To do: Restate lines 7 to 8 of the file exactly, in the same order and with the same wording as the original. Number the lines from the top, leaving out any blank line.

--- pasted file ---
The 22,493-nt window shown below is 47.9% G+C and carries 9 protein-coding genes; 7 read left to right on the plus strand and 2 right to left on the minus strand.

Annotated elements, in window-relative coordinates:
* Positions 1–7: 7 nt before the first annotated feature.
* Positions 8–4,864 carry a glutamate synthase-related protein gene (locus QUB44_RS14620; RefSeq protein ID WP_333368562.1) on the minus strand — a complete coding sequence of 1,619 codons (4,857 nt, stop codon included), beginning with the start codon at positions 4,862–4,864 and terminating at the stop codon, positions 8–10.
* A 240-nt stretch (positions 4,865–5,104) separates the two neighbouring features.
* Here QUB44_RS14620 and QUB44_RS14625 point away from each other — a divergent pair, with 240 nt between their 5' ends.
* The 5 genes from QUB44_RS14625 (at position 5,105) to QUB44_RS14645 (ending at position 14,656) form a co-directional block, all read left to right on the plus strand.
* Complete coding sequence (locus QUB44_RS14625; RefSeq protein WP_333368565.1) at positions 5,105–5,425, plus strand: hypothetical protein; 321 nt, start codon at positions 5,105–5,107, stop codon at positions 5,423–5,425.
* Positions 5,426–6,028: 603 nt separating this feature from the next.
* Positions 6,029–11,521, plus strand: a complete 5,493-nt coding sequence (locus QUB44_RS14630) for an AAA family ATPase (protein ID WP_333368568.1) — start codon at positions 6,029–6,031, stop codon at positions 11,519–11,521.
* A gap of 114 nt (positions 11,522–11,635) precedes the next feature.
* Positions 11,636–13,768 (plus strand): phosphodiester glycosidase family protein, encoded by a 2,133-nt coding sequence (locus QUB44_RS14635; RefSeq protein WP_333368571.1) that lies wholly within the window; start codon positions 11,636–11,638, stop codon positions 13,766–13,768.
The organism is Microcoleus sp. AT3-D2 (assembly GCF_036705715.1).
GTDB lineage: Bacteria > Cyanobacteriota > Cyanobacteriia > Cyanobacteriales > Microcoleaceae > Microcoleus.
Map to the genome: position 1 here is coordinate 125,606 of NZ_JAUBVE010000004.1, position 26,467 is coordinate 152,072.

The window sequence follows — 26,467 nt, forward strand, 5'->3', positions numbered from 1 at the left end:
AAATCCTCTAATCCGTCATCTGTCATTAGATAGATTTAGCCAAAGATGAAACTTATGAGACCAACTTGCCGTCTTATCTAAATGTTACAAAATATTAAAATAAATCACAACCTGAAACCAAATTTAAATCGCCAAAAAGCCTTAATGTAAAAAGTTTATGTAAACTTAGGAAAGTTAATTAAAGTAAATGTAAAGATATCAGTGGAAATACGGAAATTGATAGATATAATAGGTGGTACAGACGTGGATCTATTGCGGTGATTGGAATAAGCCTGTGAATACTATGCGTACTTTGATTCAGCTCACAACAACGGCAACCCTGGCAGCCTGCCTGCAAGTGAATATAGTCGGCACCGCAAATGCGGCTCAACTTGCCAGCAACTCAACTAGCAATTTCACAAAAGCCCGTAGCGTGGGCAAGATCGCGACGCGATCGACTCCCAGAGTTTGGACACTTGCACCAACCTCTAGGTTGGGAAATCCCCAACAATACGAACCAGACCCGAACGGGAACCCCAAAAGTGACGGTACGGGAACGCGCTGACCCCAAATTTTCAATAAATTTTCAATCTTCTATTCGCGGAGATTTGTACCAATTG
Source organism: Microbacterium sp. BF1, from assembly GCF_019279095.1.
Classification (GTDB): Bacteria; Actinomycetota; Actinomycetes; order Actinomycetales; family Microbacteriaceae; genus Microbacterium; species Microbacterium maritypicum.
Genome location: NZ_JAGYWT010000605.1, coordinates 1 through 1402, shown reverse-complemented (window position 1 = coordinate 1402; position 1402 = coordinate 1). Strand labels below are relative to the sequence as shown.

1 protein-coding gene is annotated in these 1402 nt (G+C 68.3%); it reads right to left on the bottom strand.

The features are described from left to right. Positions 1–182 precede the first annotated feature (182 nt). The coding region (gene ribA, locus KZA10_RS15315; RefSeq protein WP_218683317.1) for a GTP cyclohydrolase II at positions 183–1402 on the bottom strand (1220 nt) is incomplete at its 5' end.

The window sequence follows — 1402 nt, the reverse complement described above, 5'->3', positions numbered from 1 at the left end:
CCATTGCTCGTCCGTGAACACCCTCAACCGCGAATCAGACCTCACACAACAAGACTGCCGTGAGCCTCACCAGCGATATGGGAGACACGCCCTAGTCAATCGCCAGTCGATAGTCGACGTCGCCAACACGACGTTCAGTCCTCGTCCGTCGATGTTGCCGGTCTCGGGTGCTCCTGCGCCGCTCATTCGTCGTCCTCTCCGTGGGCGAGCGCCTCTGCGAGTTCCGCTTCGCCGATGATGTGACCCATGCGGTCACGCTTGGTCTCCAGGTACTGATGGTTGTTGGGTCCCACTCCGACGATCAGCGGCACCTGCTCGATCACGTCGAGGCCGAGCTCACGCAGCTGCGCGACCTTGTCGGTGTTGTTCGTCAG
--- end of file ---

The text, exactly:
* The 5 genes from QUB44_RS14625 (at position 5,105) to QUB44_RS14645 (ending at position 14,656) form a co-directional block, all read left to right on the plus strand.
* Complete coding sequence (locus QUB44_RS14625; RefSeq protein WP_333368565.1) at positions 5,105–5,425, plus strand: hypothetical protein; 321 nt, start codon at positions 5,105–5,107, stop codon at positions 5,423–5,425.